A deep division over the future of Europe was given an embarrassing public airing yesterday when the president of the European Commission, Romano Prodi, disagreed with the new Irish presidency of the EU over the emergence of a two-speed Europe.
At the launch of Ireland's six-month presidency of the EU, Mr Prodi insisted that a hard core of member states would forge ahead together if a constitution for Europe is not agreed by the end of the year.
Negotiations on the constitution collapsed in acrimony at a summit in Brussels last month and Ireland has the unenviable task of trying to get the talks back on track. France and Germany highlighted the prospects of the creation of a "pioneer group" of integrationist nations after the failure of the Brussels summit, and won the backing of Mr Prodi.
But Dublin has tried to play down such speculation, seeing it as something that could only complicate its job. Ireland's Prime Minister, Bertie Ahern, described Mr Prodi's views on the emergence of an avant garde as "not helpful", and promised to raise them at yesterday's meeting.
However, discussions between the incoming presidency and the European Commission yesterday failed to heal the rift.
Speaking in Dublin last night, Mr Prodi called for renewed efforts "for one year together to get a joint decision" on the constitution, adding: "If we are unable to have that we cannot wait forever. We cannot stop Europe." The moment would come, he said, when "somebody must give an example" because "Europe cannot always go at the speed of the very, very slowest wagon".
Mr Ahern replied that the European countries wanted to "move together" as a union of 15 member states which is shortly to expand to 25. Although he acknowledged that the failure to agree a constitution would prompt calls for a look at "other ways" of proceeding, he declined to back the idea of a hard core or to commit Ireland to being part of one.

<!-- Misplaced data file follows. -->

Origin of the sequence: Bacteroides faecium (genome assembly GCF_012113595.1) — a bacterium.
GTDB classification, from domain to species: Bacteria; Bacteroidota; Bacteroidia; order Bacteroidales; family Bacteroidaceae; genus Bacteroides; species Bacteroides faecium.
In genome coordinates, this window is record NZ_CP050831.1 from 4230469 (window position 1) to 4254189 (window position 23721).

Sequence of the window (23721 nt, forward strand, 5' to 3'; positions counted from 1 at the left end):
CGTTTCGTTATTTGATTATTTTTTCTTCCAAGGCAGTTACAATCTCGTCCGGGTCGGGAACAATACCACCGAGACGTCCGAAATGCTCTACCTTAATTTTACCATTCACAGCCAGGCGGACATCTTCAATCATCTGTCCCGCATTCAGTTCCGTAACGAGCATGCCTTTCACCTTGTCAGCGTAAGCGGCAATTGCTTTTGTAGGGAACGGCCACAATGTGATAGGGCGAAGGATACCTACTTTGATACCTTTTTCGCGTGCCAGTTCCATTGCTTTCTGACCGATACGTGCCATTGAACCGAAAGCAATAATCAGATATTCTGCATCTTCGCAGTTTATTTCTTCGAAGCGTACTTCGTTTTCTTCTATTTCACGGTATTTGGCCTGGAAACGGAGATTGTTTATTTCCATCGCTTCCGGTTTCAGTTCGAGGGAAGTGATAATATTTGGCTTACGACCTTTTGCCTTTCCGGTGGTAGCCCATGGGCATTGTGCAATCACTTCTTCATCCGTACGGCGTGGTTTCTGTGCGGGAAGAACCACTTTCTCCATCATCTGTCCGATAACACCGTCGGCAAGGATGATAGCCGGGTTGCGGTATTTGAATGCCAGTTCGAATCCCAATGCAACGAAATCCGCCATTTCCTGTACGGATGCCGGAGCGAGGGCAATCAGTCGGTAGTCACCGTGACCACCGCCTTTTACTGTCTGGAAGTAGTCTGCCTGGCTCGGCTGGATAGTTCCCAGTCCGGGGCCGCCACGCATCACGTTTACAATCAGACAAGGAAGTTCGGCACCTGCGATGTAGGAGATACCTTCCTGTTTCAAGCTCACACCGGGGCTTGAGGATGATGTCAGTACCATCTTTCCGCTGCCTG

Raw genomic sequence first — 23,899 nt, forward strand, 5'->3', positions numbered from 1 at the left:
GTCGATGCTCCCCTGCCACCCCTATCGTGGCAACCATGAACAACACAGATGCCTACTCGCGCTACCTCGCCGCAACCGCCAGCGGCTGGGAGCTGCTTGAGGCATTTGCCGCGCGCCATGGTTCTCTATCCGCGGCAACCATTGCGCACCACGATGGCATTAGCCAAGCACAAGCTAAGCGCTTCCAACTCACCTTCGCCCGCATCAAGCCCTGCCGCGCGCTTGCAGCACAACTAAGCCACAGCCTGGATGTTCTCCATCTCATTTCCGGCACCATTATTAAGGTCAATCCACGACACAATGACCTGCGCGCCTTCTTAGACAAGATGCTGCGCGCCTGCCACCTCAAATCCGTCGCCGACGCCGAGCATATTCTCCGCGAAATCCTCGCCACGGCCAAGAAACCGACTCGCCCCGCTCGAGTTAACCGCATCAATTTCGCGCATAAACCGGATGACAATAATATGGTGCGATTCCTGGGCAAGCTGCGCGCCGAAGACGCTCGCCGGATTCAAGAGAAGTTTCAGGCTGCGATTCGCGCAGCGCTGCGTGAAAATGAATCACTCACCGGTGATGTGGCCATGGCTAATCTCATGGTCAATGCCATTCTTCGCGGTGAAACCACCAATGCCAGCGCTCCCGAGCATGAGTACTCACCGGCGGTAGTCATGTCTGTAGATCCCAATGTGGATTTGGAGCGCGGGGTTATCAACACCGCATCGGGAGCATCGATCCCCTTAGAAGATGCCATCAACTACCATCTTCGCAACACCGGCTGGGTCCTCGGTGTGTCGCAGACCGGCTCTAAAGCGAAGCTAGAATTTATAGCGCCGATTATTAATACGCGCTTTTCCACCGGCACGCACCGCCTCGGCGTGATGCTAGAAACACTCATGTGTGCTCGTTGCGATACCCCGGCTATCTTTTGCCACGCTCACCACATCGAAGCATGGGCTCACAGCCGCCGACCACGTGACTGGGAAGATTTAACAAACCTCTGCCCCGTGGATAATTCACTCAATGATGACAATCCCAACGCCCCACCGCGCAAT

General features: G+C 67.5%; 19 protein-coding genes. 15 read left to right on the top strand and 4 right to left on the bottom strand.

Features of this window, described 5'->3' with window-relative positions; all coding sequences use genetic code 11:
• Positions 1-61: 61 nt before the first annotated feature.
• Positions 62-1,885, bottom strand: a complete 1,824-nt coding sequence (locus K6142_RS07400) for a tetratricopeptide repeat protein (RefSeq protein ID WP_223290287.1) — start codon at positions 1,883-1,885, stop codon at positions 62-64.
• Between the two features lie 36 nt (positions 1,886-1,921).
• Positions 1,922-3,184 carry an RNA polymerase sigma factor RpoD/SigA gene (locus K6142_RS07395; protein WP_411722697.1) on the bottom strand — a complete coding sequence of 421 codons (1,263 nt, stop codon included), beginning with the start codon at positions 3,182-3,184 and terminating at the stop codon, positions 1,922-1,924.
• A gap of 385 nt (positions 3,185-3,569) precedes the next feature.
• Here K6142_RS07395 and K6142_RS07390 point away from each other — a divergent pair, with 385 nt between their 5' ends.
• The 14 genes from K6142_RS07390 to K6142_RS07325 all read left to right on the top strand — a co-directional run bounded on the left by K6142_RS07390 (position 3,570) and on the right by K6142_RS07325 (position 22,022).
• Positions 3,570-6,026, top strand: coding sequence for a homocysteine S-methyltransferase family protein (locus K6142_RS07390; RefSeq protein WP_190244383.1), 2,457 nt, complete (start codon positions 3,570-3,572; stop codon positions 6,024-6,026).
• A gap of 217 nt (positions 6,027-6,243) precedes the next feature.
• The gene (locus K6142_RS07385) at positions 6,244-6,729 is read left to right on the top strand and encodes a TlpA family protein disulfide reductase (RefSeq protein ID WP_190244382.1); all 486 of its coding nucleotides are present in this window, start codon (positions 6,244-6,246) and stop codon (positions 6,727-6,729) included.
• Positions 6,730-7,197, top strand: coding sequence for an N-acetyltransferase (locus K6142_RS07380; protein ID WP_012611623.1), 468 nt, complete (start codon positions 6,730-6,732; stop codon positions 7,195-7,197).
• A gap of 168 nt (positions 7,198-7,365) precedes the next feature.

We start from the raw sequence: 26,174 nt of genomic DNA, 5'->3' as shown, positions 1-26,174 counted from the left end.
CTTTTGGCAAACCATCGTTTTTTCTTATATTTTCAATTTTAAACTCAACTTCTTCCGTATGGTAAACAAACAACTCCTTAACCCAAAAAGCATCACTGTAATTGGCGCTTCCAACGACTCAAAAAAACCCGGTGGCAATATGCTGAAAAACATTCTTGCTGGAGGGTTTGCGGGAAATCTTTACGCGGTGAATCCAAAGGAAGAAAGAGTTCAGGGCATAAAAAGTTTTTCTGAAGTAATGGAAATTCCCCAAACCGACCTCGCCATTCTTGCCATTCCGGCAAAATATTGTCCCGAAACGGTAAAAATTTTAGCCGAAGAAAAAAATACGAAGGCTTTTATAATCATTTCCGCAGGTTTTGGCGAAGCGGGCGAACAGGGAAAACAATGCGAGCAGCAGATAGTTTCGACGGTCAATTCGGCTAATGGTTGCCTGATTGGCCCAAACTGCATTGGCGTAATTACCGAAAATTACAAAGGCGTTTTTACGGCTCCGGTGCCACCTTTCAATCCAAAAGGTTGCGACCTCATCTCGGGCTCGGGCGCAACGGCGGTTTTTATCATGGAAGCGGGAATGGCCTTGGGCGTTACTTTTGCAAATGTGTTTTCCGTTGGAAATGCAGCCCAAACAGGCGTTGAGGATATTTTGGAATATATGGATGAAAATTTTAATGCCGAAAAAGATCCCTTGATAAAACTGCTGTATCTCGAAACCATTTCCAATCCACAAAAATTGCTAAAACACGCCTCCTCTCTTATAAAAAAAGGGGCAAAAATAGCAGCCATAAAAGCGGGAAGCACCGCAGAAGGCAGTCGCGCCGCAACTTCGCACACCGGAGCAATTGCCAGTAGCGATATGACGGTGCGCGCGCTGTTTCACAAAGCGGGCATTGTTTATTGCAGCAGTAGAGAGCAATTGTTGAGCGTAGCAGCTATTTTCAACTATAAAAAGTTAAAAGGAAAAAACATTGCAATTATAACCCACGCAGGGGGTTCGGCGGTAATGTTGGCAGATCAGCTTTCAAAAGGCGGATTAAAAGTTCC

"We don't want to contemplate failure of the constitution," he said. "The issue is that we are moving together." Brian Cowen, Ireland's Foreign Minister, said he had heard no more of plans by a group of countries - including France, Germany and Belgium - to issue a declaration in favour of the constitution.
Ireland is due to decide by March whether there is now sufficient political will to revive the negotiations.
But the constitution is only one of a host of prickly subjects confronting Dublin. The EU must decide by June on a new president of the European Commission, and Mr Ahern said that there was no "fixed position" on whether candidates needed to be current or former heads of state.
A host of likely candidates is squaring up for the job including Costas Simitis, the Greek premier who is standing down, the former Finnish prime minister Paavo Lipponen, and the premiers of Austria, Belgium and Luxembourg, Wolfgang Schüssel, Guy Verhofstadt and Jean-Claude Juncker.
Potential candidates who have not been heads of government include Joschka Fischer, the German Foreign Minister and the Irish president of the European Parliament, Pat Cox. The Irish presidency must also help smooth the admission of commissioners from the 10 acceding countries, and Mr Prodi said he will have received a draft list of appointments from the respective capitals by the end of February. They must then be approved by the European Parliament before taking office on 1 May, when the new member states will formally be welcomed into the EU, a move that will be celebrated with a large public ceremony in Dublin.
Ireland also aims to regenerate the moribund Lisbon process under which the EU pledged to become the most competitive economy in the world by 2010. Mr Prodi conceded that the plan was entering a "decisive period" and that the strategy for prompting higher growth had probably been implemented too slowly. "This year we have to demonstrate that we can do it," he added.Reuse content